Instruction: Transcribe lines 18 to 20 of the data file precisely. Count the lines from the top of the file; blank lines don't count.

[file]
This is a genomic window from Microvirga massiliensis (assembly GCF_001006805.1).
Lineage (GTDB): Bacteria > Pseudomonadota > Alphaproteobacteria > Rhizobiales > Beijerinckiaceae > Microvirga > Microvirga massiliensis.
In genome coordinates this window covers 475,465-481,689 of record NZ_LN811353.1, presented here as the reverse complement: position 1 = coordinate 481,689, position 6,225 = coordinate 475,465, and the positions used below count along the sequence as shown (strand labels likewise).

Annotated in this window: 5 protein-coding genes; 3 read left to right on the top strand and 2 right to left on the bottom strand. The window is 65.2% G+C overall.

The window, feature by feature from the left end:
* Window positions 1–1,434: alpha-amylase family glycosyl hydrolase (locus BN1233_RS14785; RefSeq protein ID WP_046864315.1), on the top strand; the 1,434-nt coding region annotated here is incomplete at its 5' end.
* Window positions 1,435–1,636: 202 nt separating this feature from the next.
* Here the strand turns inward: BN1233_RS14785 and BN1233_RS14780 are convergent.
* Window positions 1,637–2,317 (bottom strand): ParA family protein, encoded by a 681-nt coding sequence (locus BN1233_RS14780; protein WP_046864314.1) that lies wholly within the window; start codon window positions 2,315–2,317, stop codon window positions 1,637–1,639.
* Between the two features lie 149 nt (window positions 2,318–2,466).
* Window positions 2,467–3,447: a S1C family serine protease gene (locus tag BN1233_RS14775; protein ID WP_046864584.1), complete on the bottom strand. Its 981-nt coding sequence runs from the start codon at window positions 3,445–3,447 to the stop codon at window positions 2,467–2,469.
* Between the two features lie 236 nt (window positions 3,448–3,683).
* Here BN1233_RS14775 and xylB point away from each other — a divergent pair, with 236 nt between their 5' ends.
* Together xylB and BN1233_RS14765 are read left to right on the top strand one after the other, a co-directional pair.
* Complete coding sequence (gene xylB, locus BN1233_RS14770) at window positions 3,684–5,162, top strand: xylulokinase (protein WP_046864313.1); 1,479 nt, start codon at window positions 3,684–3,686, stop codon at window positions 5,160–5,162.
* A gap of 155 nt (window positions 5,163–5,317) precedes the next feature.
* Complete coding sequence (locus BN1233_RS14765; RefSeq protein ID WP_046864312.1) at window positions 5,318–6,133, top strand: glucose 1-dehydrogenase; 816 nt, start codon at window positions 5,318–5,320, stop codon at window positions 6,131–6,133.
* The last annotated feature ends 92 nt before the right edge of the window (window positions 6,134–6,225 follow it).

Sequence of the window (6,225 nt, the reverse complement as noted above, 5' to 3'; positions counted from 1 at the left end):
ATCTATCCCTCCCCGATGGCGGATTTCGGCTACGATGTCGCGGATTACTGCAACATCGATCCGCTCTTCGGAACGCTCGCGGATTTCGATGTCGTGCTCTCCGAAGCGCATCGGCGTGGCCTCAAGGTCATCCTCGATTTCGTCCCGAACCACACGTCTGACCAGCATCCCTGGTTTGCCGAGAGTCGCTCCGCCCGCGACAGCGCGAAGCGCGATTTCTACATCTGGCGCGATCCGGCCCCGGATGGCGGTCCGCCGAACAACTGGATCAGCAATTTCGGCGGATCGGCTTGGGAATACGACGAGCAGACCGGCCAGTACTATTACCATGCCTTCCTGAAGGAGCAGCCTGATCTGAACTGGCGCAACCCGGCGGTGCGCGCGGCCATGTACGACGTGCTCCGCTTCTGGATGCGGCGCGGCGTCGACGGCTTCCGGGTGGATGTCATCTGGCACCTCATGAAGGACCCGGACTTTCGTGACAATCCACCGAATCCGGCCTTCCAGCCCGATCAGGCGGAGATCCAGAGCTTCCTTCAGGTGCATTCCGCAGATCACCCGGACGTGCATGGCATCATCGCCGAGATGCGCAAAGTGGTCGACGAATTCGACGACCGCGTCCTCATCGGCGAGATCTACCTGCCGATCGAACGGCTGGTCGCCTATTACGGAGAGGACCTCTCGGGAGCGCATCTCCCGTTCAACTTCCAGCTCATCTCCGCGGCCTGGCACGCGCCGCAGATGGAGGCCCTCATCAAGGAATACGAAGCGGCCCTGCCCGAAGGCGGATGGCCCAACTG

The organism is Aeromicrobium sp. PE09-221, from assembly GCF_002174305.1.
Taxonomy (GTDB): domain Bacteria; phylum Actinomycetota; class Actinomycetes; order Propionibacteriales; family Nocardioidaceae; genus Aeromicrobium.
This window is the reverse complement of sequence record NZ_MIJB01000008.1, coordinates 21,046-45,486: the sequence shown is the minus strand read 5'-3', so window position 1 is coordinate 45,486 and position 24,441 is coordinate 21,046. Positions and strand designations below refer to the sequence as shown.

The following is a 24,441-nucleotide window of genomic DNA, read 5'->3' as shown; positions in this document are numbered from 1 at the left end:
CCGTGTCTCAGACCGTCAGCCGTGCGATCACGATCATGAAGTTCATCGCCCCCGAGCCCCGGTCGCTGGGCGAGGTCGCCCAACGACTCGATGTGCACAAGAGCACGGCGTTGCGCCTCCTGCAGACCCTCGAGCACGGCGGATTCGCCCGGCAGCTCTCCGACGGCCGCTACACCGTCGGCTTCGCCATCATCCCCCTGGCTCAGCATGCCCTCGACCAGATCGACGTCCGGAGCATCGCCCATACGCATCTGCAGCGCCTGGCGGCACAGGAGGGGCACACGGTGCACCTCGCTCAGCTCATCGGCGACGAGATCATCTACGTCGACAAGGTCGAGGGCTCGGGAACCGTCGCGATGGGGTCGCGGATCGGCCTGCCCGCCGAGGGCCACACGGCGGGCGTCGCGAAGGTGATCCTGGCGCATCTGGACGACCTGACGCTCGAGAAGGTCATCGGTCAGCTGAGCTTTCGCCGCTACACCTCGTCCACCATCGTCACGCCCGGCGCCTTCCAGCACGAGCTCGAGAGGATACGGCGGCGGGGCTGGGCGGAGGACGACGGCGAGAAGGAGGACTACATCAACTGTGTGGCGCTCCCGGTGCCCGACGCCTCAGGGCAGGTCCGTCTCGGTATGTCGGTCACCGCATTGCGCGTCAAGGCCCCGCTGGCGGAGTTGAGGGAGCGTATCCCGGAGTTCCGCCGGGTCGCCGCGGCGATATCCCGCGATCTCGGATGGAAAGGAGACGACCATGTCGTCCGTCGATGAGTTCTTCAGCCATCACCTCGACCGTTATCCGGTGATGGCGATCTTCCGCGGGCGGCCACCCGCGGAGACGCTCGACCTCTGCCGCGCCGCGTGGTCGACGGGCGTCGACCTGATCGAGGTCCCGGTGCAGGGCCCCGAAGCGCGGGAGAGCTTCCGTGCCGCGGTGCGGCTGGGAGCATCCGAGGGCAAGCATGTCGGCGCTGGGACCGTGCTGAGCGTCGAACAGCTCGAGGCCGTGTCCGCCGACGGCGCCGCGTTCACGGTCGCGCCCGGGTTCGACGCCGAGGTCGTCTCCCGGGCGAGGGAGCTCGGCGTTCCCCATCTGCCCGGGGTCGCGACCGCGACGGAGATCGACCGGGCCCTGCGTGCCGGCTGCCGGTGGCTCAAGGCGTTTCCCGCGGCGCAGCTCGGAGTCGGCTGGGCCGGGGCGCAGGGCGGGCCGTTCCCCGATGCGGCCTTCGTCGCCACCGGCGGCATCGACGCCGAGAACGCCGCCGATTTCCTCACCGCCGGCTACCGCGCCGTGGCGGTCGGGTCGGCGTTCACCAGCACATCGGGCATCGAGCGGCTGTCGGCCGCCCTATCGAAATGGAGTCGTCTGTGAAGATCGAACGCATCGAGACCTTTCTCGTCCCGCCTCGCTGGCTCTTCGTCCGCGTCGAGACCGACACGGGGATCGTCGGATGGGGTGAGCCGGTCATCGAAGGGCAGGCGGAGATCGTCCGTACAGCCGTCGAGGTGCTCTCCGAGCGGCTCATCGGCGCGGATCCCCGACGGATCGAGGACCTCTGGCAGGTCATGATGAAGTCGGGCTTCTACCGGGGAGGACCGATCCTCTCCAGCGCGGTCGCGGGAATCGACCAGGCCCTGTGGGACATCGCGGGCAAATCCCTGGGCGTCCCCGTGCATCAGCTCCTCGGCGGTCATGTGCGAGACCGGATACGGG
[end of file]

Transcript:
* The last annotated feature ends 92 nt before the right edge of the window (window positions 6,134–6,225 follow it).

Sequence of the window (6,225 nt, the reverse complement as noted above, 5' to 3'; positions counted from 1 at the left end):
ATCTATCCCTCCCCGATGGCGGATTTCGGCTACGATGTCGCGGATTACTGCAACATCGATCCGCTCTTCGGAACGCTCGCGGATTTCGATGTCGTGCTCTCCGAAGCGCATCGGCGTGGCCTCAAGGTCATCCTCGATTTCGTCCCGAACCACACGTCTGACCAGCATCCCTGGTTTGCCGAGAGTCGCTCCGCCCGCGACAGCGCGAAGCGCGATTTCTACATCTGGCGCGATCCGGCCCCGGATGGCGGTCCGCCGAACAACTGGATCAGCAATTTCGGCGGATCGGCTTGGGAATACGACGAGCAGACCGGCCAGTACTATTACCATGCCTTCCTGAAGGAGCAGCCTGATCTGAACTGGCGCAACCCGGCGGTGCGCGCGGCCATGTACGACGTGCTCCGCTTCTGGATGCGGCGCGGCGTCGACGGCTTCCGGGTGGATGTCATCTGGCACCTCATGAAGGACCCGGACTTTCGTGACAATCCACCGAATCCGGCCTTCCAGCCCGATCAGGCGGAGATCCAGAGCTTCCTTCAGGTGCATTCCGCAGATCACCCGGACGTGCATGGCATCATCGCCGAGATGCGCAAAGTGGTCGACGAATTCGACGACCGCGTCCTCATCGGCGAGATCTACCTGCCGATCGAACGGCTGGTCGCCTATTACGGAGAGGACCTCTCGGGAGCGCATCTCCCGTTCAACTTCCAGCTCATCTCCGCGGCCTGGCACGCGCCGCAGATGGAGGCCCTCATCAAGGAATACGAAGCGGCCCTGCCCGAAGGCGGATGGCCCAACTG